Sharp drop in construction output
Published: 05 July, 2012
UK: Output and new construction orders both fell in June, employment in the sector also declined for the first time in four months.
UK construction companies signalled a reduction in business activity at the end of the second quarter, according to the seasonally adjusted Markit/CIPS Construction Purchasing Managers' Index (PMI). The survey highlighted the fastest rate of contraction for two-and-a-half years.
The fall in the index over the month was also the greatest since February 2009, said Markit, and signaled a marked loss of momentum following the solid expansion seen in the previous survey period. What happened?
Anecdotal evidence attributed part of the decline to the extra Bank Holiday in June, and to uncertainties about the economic outlook but the survey's panellists also widely commented on weaker underlying business conditions.
Civil engineering and housing activity were the worst performing broad areas of the construction sector, with both seeing a drop in output for the first time since the weather-affected downturn in January.
Commercial activity only increased marginally, and at the slowest pace for 28 months.
Sub-contractor usage also declined in June, and at the sharpest pace since August 2011.
Input buying in the construction sector decreased during June for the first time in a year-and-a-half, although the rate of reduction was relatively modest. Lower levels of purchasing activity were widely linked to weaker new order inflows in June.
Meanwhile, supplier delivery times have lengthened since May, with the latest deterioration in vendor performance the most marked in 14 months. Construction companies attributed this to low supplier stocks.
Construction firms expect an increase in business activity at their units over the next 12 months. That said, the degree of positive sentiment remained well below the long-run survey average, and the latest reading was the lowest since October 2011.
Tim Moore, senior economist at Markit and author of the Markit/CIPS Construction PMI, said: "The UK construction sector moved into reverse gear in June, with output falling at its fastest pace since the end of 2009 amid a steep decline in civil engineering. A drop in business activity was perhaps inevitable given that the month started with an additional Bank Holiday and ended with severe weather across large parts of the UK".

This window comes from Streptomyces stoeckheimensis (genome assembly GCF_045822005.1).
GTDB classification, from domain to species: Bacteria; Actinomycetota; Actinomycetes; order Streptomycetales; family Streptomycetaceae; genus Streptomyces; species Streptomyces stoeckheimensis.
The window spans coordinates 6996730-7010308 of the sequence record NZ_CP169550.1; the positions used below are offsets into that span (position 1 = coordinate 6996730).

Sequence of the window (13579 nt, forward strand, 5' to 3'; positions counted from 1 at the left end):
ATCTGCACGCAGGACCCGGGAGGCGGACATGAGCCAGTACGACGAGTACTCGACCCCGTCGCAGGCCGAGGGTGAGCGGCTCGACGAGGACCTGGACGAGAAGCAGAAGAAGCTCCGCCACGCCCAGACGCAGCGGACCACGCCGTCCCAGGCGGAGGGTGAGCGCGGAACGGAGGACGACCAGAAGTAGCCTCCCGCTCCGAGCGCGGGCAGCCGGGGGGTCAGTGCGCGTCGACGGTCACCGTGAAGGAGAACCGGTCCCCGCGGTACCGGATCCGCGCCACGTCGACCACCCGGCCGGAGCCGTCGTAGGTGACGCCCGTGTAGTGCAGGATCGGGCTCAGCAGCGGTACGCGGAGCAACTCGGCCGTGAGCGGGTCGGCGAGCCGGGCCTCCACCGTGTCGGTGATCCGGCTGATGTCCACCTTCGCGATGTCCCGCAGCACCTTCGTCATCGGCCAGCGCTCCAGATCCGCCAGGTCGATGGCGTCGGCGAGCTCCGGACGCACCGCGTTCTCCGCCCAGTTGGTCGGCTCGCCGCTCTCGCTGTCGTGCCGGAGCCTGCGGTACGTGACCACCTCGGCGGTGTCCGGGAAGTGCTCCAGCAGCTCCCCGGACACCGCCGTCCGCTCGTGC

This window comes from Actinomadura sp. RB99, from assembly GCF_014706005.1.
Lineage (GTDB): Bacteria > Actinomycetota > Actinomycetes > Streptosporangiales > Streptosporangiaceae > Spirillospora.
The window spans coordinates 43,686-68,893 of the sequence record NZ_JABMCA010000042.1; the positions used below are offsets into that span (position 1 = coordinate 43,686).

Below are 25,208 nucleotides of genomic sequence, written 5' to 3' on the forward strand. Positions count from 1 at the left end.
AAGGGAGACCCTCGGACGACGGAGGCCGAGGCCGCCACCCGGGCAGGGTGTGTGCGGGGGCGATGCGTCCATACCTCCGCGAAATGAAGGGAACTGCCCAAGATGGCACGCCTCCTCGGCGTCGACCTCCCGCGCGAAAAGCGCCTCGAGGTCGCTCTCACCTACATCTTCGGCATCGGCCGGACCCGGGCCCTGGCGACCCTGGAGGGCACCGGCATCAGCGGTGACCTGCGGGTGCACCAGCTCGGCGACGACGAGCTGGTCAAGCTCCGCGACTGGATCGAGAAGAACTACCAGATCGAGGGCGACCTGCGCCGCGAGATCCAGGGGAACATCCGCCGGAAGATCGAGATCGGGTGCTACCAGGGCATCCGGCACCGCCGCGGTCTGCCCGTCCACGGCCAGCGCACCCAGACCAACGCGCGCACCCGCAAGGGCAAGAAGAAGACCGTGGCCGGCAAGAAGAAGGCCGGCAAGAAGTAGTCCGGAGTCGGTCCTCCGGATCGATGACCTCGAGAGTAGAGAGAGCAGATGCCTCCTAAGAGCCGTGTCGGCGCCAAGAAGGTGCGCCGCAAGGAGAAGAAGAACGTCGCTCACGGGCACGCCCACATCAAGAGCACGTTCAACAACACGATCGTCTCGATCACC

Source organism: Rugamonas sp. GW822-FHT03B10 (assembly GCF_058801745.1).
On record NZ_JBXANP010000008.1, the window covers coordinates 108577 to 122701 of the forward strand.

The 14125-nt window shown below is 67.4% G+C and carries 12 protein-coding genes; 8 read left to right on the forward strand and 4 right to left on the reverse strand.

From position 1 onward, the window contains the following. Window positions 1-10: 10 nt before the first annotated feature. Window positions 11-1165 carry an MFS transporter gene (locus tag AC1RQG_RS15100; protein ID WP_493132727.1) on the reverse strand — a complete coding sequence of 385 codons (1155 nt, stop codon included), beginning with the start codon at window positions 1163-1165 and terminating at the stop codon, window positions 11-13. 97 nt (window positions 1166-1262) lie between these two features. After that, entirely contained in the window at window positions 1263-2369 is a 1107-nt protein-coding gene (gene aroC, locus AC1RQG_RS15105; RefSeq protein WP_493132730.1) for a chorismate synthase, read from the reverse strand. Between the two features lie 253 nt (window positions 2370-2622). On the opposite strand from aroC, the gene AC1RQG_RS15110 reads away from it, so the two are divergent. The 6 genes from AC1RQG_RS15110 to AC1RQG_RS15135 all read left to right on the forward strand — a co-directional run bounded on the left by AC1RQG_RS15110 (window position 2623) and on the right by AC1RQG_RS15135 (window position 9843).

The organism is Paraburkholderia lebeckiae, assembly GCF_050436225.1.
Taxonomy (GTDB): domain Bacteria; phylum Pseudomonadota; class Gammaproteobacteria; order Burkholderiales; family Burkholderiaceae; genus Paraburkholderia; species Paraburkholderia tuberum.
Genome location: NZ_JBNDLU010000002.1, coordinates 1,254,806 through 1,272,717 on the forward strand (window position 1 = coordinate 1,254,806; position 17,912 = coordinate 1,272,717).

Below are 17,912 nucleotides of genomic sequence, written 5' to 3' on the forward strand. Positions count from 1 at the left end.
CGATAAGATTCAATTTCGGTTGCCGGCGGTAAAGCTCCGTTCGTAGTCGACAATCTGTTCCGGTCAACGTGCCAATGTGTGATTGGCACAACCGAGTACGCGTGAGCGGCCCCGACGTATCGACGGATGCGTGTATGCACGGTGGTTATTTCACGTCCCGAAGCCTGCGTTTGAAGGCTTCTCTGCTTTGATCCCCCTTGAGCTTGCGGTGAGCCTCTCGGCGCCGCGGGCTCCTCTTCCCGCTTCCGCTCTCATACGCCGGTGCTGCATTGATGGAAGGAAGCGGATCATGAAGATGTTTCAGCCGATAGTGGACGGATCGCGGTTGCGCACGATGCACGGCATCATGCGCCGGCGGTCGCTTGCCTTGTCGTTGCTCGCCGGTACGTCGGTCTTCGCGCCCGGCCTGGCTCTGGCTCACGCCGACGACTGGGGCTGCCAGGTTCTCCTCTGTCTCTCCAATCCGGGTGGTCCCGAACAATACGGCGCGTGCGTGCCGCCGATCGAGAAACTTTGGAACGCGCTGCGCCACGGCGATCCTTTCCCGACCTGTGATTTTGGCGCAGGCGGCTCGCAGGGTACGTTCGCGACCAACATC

Mr Moore went on to state that "these temporary factors should not be overplayed, as the latest figures reveal worsening underlying business conditions within the sector.
"Construction firms' assessment of future output dropped to an eight-month low in June, whereas past disruptions, such as heavy snowfall at the start of 2012 and the Royal Wedding, boosted future expectations as companies anticipated that a catch-up effect would follow.
"New business intakes meanwhile dropped at the fastest pace since April 2009, while a lack of work to replace completed projects resulted in falling employment after a three-month period of cautious job hiring."
According to David Noble, chief executive officer at the Chartered Institute of Purchasing & Supply, the report illustrated that "the renewed declines in construction output and employment are a reflection of the weakening trend in new orders seen in recent months.
"The contraction was accompanied by a similar fall in cost inflation, but this is scant consolation for businesses, as the global economy continues to cast a shadow over the industry.
"Sharp drops in new civil engineering and housing activity were almost matched by the slowdown in commercial activity. The anomaly of the double Bank Holiday at the start of the month will have had some negative impact but the underlying sluggishness throughout the industry could point towards a much softer period heading into the third quarter."
He added that there was concern by the survey's respondents about the ability of firms to respond quickly to any rise in new orders. "Delivery times for inputs lengthened again in June due to the low stocks reportedly being held by suppliers, highlighting a further worry for the health of the sector."